Poetry in motion. That title makes you think of a graceful, fluid movement, like that of a ballerina performing a perfect pirouette. Well, dumbbell deadlifts just ain't ballet. They're more like the grinding gyrations of a particularly raunchy stripper. Just like a good "exotic" dancer, dumbbell deadlifts are tough, effective, and a little nasty at times.

Why Deadlift?

Many bodybuilders skip deadlifting, in general, because they think of it as a powerlifting exercise. If you think that way, then you're missing something — most likely slabs of muscle throughout the back, traps, forearms, glutes, and legs.

Many experts consider the deadlift to be a true test of maximal strength. Poliquin wrote in an old Muscle Media article that the deadlift is a great exercise from an athletic standpoint. It builds functional and structural integrity in the lower back, which is the main component of stability in athletes.

Deadlifting will also help boost your squat poundages. One of my favorite things about the deadlift is the ego stroking that it supplies. Even a genetically average lifter can soon work his way up to reps of 405 (with a bar) in a short time. That's four 45-pound plates on each side.

Some guys try to rationalize their way out of deadlifting by citing lower back problems. It's often because their backs have become weak links. For some reason, in today's society, we've been programmed to think that you keep your back healthy by not working it. This has led to "weight belt abuse" in the gym, in addition to stores requiring stock boys to wear belts while stocking the tampon aisle.

Consequently, lower back problems have been on the rise since "belt mania" hit. Why? Because these days, a guy will wear a belt while performing triceps kickbacks, mowing the yard, watching Monday Night Football, spanking his monkey...whatever! Then the poor little lamb will hurt his back carrying in the groceries or getting the morning paper.

Want to avoid back problems? Train the lower back! And I don't mean wussy hyperextensions, either.

Why dumbbell deadlifts? Using dumbbells allows every individual to "customize" the movement to fit his body type. Dumbbells provide a more natural biomechanical groove than a bar. Though you'll feel it in your lower back, it shouldn't be as stressful as leaning out over a bar.

Execution

First of all, you'll likely outgrow even the heaviest dumbbells in your gym, which are usually 150 pounds. After I hit that point, I invested in a pair of long Olympic dumbbell handles (saving up for a pair of Husky Handles from Ironmind). I can load up six 25s on each ten-pound handle, for a total of 160 pounds. That's 320 pounds together, which is about right for me when performing multiple reps.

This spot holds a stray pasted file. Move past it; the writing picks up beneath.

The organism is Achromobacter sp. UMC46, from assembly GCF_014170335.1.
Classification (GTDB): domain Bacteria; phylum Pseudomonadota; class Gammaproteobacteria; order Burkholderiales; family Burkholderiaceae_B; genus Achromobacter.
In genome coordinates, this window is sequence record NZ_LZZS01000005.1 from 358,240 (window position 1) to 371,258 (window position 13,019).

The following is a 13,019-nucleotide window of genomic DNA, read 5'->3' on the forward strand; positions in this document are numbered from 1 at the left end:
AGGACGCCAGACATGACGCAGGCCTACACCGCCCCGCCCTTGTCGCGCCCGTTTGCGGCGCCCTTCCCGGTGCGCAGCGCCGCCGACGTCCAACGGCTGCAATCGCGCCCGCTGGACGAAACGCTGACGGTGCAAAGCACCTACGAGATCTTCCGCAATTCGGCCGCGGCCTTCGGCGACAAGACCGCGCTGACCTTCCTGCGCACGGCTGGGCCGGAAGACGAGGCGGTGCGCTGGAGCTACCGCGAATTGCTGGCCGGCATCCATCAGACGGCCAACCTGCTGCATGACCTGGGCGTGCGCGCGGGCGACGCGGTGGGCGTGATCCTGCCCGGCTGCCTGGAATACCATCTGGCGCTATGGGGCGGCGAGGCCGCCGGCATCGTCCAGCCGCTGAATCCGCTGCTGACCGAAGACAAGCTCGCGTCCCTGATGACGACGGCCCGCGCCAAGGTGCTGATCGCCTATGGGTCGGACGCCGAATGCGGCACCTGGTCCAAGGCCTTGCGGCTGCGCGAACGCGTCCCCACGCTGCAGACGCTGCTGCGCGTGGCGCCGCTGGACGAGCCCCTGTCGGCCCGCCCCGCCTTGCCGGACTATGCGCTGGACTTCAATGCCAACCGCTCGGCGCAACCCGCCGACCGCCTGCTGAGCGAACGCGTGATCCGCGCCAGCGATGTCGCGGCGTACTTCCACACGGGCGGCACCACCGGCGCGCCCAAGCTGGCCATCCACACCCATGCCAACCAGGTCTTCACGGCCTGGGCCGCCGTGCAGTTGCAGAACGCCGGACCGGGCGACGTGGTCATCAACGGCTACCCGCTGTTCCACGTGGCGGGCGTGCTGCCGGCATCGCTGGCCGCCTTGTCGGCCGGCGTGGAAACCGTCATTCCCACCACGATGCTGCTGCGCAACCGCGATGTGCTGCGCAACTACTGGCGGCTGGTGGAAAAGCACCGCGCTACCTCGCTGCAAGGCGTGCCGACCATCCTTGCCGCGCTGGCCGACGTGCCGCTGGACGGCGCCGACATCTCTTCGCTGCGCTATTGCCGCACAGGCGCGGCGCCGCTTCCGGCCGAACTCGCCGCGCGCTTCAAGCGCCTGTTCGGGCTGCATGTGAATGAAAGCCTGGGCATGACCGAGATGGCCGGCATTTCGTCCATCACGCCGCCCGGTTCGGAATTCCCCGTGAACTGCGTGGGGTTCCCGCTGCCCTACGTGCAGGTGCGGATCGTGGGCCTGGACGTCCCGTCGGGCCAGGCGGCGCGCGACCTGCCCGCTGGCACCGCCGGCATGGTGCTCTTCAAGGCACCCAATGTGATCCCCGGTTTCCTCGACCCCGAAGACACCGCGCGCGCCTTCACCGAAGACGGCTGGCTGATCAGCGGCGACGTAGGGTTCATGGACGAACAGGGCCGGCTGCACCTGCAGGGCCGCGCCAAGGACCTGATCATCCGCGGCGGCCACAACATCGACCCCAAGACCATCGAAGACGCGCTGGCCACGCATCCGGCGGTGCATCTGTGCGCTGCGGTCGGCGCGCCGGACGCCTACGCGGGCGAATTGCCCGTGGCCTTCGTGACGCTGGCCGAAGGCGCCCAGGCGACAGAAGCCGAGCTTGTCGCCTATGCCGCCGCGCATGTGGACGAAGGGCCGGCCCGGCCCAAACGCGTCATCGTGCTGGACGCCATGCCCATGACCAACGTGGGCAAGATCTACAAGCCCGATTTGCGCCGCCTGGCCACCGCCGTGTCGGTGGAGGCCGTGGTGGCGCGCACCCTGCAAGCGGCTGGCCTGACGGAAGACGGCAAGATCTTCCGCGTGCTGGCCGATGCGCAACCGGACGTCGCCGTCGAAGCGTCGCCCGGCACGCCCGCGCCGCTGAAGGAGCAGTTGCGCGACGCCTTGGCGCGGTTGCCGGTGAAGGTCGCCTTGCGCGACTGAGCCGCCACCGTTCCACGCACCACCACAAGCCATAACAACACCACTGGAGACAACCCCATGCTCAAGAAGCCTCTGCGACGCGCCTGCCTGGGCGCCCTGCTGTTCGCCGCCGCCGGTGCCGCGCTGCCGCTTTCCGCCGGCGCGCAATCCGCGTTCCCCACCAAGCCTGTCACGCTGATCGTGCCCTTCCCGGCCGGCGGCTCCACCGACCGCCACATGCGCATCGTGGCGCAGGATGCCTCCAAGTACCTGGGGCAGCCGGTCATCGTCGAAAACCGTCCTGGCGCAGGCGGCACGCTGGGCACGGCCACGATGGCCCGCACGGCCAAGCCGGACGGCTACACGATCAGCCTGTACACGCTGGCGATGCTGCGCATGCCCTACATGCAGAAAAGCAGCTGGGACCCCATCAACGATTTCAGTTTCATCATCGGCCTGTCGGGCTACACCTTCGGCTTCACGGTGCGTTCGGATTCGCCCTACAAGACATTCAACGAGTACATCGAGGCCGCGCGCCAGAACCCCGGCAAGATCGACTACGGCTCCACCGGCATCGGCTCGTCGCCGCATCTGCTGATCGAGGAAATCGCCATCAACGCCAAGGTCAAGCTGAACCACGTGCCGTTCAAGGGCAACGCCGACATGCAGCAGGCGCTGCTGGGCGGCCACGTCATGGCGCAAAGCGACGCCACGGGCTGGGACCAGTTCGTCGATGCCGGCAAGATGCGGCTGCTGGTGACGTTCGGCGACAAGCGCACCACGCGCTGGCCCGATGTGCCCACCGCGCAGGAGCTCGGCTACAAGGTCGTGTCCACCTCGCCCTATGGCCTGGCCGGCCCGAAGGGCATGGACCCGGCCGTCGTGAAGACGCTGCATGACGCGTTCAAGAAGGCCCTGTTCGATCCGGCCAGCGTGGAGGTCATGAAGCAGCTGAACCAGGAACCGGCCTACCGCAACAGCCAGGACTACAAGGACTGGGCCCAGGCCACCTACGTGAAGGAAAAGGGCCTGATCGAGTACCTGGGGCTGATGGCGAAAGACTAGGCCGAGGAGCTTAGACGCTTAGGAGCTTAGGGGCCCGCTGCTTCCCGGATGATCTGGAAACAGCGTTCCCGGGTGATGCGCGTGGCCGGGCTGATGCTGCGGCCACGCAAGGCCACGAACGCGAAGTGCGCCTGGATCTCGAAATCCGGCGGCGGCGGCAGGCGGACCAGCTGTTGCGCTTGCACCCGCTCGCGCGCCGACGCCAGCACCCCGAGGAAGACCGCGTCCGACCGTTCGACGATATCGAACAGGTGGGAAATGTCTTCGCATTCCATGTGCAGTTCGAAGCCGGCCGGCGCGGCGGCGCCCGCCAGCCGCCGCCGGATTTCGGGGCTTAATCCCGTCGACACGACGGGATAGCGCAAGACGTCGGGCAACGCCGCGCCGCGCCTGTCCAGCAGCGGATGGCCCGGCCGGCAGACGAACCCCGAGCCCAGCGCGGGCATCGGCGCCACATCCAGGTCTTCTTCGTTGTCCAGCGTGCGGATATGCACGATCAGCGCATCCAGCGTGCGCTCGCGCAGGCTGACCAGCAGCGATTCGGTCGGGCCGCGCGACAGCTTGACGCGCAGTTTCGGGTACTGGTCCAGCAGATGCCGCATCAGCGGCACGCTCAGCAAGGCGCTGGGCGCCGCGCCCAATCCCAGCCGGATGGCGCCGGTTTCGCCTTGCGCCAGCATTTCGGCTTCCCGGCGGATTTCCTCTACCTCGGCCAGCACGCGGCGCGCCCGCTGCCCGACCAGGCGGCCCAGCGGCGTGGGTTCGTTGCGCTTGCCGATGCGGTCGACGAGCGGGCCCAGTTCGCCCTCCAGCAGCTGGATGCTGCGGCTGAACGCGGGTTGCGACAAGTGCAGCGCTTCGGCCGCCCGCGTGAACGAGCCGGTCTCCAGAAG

Note: A good rule of thumb is that you'll use about 100 pounds less when using dumbbells instead of a bar.

You can use 35-pound plates instead, but this makes the dumbbells very tall and awkward. Of course, it also creates one bad-ass pair of bells! Try to use 25s, and buy extra-long handles. Also, forget straps and gloves, get yourself some lifting chalk. Yes, this will piss off the manager if you train in a "fitness center" (you have to say it with a lisp to get the full effect) but, hey, that's half the fun!

Start with the bells sitting on the outsides of your feet or with your toes between the plates. Looking straight ahead and keeping your back mostly flat or neutral (you can't help but round it a little, just keep it to a minimum), initiate the pull with your legs. As the weight comes up, the lower back muscles will take over. Roll the shoulders back, stick the chest out, and "lock out."

Lower the weights slowly — not just for safety, but to benefit from the eccentric portion of the lift...and to keep your toes firmly attached to your feet! Let the weight sit on the floor for a full second or two before trying for another rep. Bouncing the weight off of the floor is just as lame as bouncing it off of your chest while benching.

Sets and Reps

You can apply almost any set and rep scheme to this exercise, but here are a few of my favorites.

The Blackout Routine) This system is so named because some trainees nearly pass out with the effort. Of course, if you just remember to breathe every once in a while between reps, you shouldn't really black out:

Subsequent sets are performed without resting, taking just enough time in between sets to change the weight:

The Classic 5x5 Method) This is an oldie but a goody. Simply perform five sets of five reps, resting about two minutes in between sets. The first set should feel a bit light, like you could knock out another rep or two. But by the time you get to the fifth set, you'll be lucky to hit four reps.

The "Little Engine That Could" Routine) Thus named because by the end, you'll be giving yourself an "I think I can, I think I can" pep talk to finish the set.

This is simply a higher-rep routine consisting of three sets of ten reps, resting for 60-90 seconds in between sets. Pretty standard stuff, but here's the catch — choose a weight that you can only lift for about eight reps. When you hit the eighth rep, you'll feel like you've hit a wall. Now, it's time to tear that mother down!

Without getting out of position, take a couple of deep breaths. Then knock out the ninth rep. Repeat the process, dig deep, pray that you took Power Drive, and bang out the tenth rep. Then find a comfortable place behind the leg press machine and lay there whimpering until it's time for your next set.

Note: Be sure to perform a good warm-up consisting of multiple low-rep sets before piling on your working weight.

On occasion, I also like to employ a trap bar and a straight bar. I usually use dumbbells for four workouts, then switch to something else for a couple of weeks.

If you're ready to pack on some mass, give dumbbell deadlifting a try. Like a good pole dance down at the Fuzzy Kitty, it's certain to get your heart pounding!